How to Construct Failproof Mailto: URLs

Learn Where JavaScript Helps Out

Encoding mailto: URLs correctly is a bit cumbersome. This is especially true when you need to include a subject line, default message, or other elements. Rather than simple words, you must use hex codes, which represent ASCII characters that are encoded per RFC 1738—Uniform Resource Locators (URL) standards. You don't need to remember or construct these hex representations off the top of your head, though: JavaScript can do it for you.

The JavaScript encodeURIComponent() Function

The JavaScript encodeURIComponent() function encodes any string it gets passed as an argument and returns it for use. For example, encodeURIComponent("Doc, do da Dance!") produces Doc%2C%20do%20da%20Dance!.

Yes, it's that obscure. If you do this cryptography by hand, chances are you will make a mistake—but JavaScript will not. To use encodeURIComponent() to ease the composition of your mailto: URLs, just replace any occurrence of a string in the URL with the encodeURIComponent() function, which sees our string as an argument.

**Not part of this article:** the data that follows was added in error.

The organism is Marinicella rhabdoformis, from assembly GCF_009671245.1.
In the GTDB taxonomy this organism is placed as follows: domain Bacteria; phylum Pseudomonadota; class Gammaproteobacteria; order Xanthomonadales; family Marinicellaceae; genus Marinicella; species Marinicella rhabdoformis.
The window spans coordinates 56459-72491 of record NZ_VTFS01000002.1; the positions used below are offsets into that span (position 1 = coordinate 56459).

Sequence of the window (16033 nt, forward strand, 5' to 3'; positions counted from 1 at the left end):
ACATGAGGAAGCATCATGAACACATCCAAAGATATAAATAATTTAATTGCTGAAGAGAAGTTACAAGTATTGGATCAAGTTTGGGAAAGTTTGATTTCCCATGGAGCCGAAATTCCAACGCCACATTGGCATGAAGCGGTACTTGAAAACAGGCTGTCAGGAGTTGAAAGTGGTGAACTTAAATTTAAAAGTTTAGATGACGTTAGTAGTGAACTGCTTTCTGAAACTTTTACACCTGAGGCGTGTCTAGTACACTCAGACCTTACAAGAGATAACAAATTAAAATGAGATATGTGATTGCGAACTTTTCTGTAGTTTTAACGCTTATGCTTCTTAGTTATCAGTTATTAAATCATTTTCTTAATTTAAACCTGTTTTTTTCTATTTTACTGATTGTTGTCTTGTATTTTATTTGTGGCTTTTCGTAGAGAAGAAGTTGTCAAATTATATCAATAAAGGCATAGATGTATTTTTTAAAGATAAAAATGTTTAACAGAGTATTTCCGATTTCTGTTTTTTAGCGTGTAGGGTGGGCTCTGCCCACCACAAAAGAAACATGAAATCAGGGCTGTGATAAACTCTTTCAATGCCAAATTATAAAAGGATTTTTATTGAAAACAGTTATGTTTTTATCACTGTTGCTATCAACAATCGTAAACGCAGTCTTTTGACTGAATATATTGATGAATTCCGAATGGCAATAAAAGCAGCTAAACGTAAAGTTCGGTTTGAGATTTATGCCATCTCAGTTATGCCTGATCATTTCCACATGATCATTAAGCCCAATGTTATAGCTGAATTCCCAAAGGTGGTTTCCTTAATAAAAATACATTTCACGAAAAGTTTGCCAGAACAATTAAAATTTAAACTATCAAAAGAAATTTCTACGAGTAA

For example, say you want to create a mailto: URL that initiates a message to with a subject of "When, when is now? (if "now" is here)." The URL will look like this:<subject>

The subject is the string, "When, when is now? (if "now" is here)." The string as an argument to encodeURIComponent() makes the following:

encodeURIComponent("When, when is now? (if \"now\" is here)").

The result of this function call is:


Using e​ncodeURIComponent() With Mailto: URLs

To use encodeURIComponent() in a mailto: URL, compose the whole link (from "<a href=..." to "</a>") within the JavaScript function document.write(), which will write any text to the document, just as if we had typed it in the HTML source.

For example:

<script language="JavaScript"><document.write("<a href=\"" + encodeURIComponent. ("When, when is now? (if \"now\" is here)") + "\">mail me!</a>")</script>

With <script language="JavaScript">, you tell your email program to write() something at the current position in the document, which is composed of three parts: the beginning of a mailto: link as we know it, then an escape string, followed by the ending tag.